Swift popularity of ChatGPT has opened the floodgates for multiple tech companies to catch up on the immense potential of AI-powered tools (especially properly functioning chatbots). ChatGPT’s popularity worried behemoths like Google and saw Microsoft invest in an AI-powered Bing and Edge (though Bing’s chatbot is far from perfect). Now, the chatbot battle got a new player by the name of Meta, which has entered the arena and looks to develop AI-powered tools.

In a post on Monday, CEO Mark Zuckerberg announced that the social media company will now create a new “top-level” product group – one that will focus specifically on generative AI to “turbocharge” the company’s work in this area. “We have a lot of foundational work to do before getting to the really futuristic experiences, but I’m excited about all the new things we’ll build along the way,” Zuckerberg added. According to a report by Axios, the new team that will be dedicated to building tools powered by AI will be led by Ahmad Al-Dahle, who has been the Vice President of Meta’s AI/ML and Core Tech business since 2020. The team will also be organized under Chris Cox, Chief Product Officer, Meta.

For those who are unaware, generative AI allows computers to create original content, such as images, videos, music, and even text. And unlike traditional AI, generative AI is trained to learn patterns and generate new, unique content based on that training.

From the look of it, the AI product team will be formed from the existing teams that are already working on generative AI, and will be coalesced to focus on the creation of “delightful experiences around this technology into all of our different products.” For the immediate future, the team will focus on building what Zuckerberg says are “creative” and “expressive” tools, though he did not elaborate on the matter. Over the long term, the team will go on to develop “AI personas” that are designed to help people in “various ways,” along with new AI tools across its apps and services.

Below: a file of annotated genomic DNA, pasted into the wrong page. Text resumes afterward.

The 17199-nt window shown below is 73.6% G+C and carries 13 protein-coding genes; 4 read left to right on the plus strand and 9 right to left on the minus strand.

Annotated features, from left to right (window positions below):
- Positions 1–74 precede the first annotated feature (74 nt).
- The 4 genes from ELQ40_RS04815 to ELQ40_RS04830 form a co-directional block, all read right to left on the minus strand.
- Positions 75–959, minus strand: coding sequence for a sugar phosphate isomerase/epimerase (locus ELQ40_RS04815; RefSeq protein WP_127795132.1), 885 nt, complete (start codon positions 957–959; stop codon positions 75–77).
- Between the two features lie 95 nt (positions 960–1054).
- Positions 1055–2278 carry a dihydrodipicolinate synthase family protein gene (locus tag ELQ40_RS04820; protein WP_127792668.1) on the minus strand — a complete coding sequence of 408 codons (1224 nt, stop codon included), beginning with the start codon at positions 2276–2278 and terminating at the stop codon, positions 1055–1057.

Zuckerberg added that the company is “exploring experiences with text (like chat in WhatsApp and Messenger), with images (like creative Instagram filters and ad formats), and with video and multi-modal experiences.”

This development is hardly surprising, given the attention that the AI sector has been getting in recent times. Tech titans and well-capitalized startups alike have been embroiled in a race to further advances in AI and ML, especially when upstarts like ChatGPT have caused headaches for behemoths like Google. Many other companies are working on AI-powered chatbots as well – Snap announced on Monday that its Snapchat app would soon be getting a new “My AI” chatbot – powered by the latest version of ChatGPT. And recently, a report by The Information revealed that Elon Musk had been approaching researchers about the formation of a new lab to develop an alternative to ChatGPT and fight what he called “woke AI.”

Last week, Meta announced LLaMA, its new large language model, but it seems to be more suitable for researchers than the common masses. It will be interesting to see how Meta fares in this AI race – if a four-month-old chatbot can create such a furor and send waves across the industry, then all bets are off.